The last few years have been golden for American farmers and the banks that serve them, but there are signs that the good times may be coming to an end.
With commodity prices expected to fall, many agricultural lenders anticipate their clients could have trouble making loan payments this year. Farm banks are bracing for a tough year ahead and hoping that it's no more than a one-year dip.
Net farm income across the country is expected to drop 26% this year, to about $96 billion, according to projections released last month by the U.S. Department of Agriculture. The main cause of the projected decline is falling crop prices, particularly corn, wheat and soybeans three cornerstone crops in the national economy that the USDA predicts will fall back nearly to their 2010 prices.
This gloomy forecast could signal the end of the U.S. farming boom, which has led to record-high profits for farms and ag lenders over the past three years.
"The fortunes of the farm banks will mirror the fortunes of the farmers," says Mark Scanlan, senior vice president of agricultural and rural policy at the Independent Community Bankers of America. "Record income in agriculture is never something you can expect to keep going forever, so farmers and bankers will have to be on their toes."
Agriculture has been one of the few bright spots in the U.S. economy since the financial crisis, as high international demand for crops particularly from China, which in 2011 became the biggest importer of U.S. crops and an increasing reliance on ethanol-based fuel have pushed up commodity prices. The extra income has allowed farmers to finance investments in land and equipment. Total farm debt rose by 15% from 2009 through 2013, to more than $309 billion, according to the USDA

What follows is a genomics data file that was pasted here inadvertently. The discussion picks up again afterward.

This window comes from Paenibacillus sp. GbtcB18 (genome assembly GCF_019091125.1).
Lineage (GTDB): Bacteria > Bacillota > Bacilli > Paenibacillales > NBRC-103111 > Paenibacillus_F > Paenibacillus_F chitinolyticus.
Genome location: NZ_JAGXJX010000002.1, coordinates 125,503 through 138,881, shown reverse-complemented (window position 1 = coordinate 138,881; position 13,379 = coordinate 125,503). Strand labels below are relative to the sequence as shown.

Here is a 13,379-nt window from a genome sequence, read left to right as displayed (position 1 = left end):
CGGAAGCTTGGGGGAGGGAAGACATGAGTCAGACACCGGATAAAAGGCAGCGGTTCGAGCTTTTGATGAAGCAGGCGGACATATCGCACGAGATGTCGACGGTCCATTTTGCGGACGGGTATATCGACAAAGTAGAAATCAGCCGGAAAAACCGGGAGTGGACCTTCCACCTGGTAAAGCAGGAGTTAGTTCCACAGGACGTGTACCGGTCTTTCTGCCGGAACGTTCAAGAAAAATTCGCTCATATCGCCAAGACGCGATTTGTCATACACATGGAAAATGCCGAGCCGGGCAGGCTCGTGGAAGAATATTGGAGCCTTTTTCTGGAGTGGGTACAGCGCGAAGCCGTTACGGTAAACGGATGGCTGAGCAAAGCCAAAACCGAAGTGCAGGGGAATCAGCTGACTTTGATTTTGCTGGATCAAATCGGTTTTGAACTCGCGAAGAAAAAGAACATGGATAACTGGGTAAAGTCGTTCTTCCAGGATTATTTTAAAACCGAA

Farm-bank profits have risen in turn. Net pretax income at farm banks rose by about 57% from 2009 through 2012, to $3.6 billion, according to latest data from the American Bankers Association. The ABA plans to release its 2013 data next week.
Farm profits have been so good that even a down year is decent by historical standards, says John Blanchfield, senior vice president at the ABA's Center for Agricultural and Rural Banking.
"The good news is that the 2014 projection is still better than the 10-year running average," Blanchfield says. "But it will cause a correction in the super-hot farm economy."
The hot ag economy has given many farmers a cash cushion that should help them weather a year of declining income. Bankers have also been more sensible about lending than in previous farming boom cycles, observers say.
"If it's a one-year turn, most everybody will survive, because they've got cash on hand and they're not over-leveraged," says Bob Wray, the president of the Capital Corp., a Kansas investment bank that advises many rural lenders. "Right now, bankers are more worried about loan demand and margins than they are about default."
Margins and loan demand have begun to dip, ag bankers say. But the downturn in farm revenue could actually help boost demand, by forcing farmers to borrow as they deplete their cash reserves, says Blanchfield. During the boom, farmers were able to finance improvements and purchases in part with their own working capital. A downturn may force them to borrow a higher proportion of the money they invest in their farms.